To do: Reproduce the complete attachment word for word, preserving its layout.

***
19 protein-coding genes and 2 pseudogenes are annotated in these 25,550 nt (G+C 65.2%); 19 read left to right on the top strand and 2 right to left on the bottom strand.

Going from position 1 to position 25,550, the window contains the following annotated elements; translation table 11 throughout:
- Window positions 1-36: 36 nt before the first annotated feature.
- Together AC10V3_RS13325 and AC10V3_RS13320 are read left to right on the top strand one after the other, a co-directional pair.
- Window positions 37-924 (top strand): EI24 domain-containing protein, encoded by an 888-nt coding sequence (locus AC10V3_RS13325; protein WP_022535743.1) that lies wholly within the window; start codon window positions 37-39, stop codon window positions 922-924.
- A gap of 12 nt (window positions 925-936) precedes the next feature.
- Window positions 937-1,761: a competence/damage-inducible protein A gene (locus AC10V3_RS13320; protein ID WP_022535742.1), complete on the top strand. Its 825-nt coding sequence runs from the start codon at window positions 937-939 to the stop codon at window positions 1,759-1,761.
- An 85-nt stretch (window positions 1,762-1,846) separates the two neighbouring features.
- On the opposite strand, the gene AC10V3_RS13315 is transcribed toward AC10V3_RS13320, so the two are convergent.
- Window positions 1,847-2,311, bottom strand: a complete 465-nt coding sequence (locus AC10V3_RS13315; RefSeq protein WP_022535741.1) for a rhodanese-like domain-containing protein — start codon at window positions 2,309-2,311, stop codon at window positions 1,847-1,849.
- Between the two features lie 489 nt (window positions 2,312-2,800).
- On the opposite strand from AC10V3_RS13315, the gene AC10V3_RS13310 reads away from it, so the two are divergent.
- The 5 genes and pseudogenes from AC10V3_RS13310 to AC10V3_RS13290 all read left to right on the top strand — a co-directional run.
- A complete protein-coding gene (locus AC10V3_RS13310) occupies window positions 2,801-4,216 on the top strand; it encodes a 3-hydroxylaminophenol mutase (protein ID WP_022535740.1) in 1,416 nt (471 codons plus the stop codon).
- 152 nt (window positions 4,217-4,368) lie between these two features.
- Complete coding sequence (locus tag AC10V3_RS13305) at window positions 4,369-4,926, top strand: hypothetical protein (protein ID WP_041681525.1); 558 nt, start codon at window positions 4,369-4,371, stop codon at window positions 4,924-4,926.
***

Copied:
19 protein-coding genes and 2 pseudogenes are annotated in these 25,550 nt (G+C 65.2%); 19 read left to right on the top strand and 2 right to left on the bottom strand.

Going from position 1 to position 25,550, the window contains the following annotated elements; translation table 11 throughout:
- Window positions 1-36: 36 nt before the first annotated feature.
- Together AC10V3_RS13325 and AC10V3_RS13320 are read left to right on the top strand one after the other, a co-directional pair.
- Window positions 37-924 (top strand): EI24 domain-containing protein, encoded by an 888-nt coding sequence (locus AC10V3_RS13325; protein WP_022535743.1) that lies wholly within the window; start codon window positions 37-39, stop codon window positions 922-924.
- A gap of 12 nt (window positions 925-936) precedes the next feature.
- Window positions 937-1,761: a competence/damage-inducible protein A gene (locus AC10V3_RS13320; protein ID WP_022535742.1), complete on the top strand. Its 825-nt coding sequence runs from the start codon at window positions 937-939 to the stop codon at window positions 1,759-1,761.
- An 85-nt stretch (window positions 1,762-1,846) separates the two neighbouring features.
- On the opposite strand, the gene AC10V3_RS13315 is transcribed toward AC10V3_RS13320, so the two are convergent.
- Window positions 1,847-2,311, bottom strand: a complete 465-nt coding sequence (locus AC10V3_RS13315; RefSeq protein WP_022535741.1) for a rhodanese-like domain-containing protein — start codon at window positions 2,309-2,311, stop codon at window positions 1,847-1,849.
- Between the two features lie 489 nt (window positions 2,312-2,800).
- On the opposite strand from AC10V3_RS13315, the gene AC10V3_RS13310 reads away from it, so the two are divergent.
- The 5 genes and pseudogenes from AC10V3_RS13310 to AC10V3_RS13290 all read left to right on the top strand — a co-directional run.
- A complete protein-coding gene (locus AC10V3_RS13310) occupies window positions 2,801-4,216 on the top strand; it encodes a 3-hydroxylaminophenol mutase (protein ID WP_022535740.1) in 1,416 nt (471 codons plus the stop codon).
- 152 nt (window positions 4,217-4,368) lie between these two features.
- Complete coding sequence (locus tag AC10V3_RS13305) at window positions 4,369-4,926, top strand: hypothetical protein (protein ID WP_041681525.1); 558 nt, start codon at window positions 4,369-4,371, stop codon at window positions 4,924-4,926.